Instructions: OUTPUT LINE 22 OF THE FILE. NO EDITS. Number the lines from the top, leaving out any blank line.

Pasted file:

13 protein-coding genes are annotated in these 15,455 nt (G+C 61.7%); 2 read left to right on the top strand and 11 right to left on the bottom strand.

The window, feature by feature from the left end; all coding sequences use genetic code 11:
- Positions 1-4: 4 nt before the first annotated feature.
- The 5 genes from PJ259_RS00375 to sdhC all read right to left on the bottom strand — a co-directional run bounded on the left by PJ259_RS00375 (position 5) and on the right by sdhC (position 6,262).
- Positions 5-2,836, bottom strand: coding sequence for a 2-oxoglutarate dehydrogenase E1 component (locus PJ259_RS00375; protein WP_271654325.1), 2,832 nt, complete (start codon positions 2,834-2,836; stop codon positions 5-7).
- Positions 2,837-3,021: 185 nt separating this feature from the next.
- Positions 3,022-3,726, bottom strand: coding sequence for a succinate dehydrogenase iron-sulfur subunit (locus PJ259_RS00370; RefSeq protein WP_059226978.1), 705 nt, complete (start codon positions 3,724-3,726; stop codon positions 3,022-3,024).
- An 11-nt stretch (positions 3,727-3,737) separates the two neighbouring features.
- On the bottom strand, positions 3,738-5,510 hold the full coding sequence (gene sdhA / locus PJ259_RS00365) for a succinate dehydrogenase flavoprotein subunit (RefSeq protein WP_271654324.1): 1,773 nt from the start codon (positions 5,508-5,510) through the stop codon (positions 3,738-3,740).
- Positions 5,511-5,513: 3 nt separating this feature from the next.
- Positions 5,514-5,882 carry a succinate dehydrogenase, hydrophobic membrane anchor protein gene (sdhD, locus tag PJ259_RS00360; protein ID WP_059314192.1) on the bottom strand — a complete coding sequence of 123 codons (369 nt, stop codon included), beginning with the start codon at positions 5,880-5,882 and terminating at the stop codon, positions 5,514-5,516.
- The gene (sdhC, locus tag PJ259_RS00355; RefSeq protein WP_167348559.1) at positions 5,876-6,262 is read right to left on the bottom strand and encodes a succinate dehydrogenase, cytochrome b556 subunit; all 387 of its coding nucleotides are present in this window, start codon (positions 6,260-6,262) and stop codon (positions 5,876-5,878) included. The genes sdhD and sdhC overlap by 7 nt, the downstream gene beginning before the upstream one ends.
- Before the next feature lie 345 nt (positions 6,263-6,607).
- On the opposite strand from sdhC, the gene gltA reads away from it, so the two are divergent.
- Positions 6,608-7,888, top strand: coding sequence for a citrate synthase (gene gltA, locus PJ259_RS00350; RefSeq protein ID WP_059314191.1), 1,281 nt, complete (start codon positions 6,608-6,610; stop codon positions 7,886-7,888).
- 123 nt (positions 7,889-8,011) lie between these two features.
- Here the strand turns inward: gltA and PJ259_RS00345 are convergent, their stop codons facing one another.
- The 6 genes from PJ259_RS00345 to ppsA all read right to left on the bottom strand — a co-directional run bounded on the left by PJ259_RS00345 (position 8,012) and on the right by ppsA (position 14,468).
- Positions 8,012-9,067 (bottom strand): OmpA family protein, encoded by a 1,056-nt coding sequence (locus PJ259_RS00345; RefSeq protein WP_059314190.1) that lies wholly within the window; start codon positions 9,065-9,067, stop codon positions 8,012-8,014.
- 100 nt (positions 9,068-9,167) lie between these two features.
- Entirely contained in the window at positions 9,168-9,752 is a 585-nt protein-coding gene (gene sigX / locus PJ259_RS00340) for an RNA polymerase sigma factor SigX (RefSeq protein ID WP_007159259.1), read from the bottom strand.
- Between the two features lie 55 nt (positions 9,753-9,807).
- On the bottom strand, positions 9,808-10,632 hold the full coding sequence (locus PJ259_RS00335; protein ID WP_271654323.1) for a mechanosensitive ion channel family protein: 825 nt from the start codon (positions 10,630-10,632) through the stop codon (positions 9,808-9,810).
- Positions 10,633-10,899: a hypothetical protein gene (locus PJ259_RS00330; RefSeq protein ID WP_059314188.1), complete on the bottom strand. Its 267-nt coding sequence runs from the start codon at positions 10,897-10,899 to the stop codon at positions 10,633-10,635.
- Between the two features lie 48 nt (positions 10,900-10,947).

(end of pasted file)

- Between the two features lie 55 nt (positions 9,753-9,807).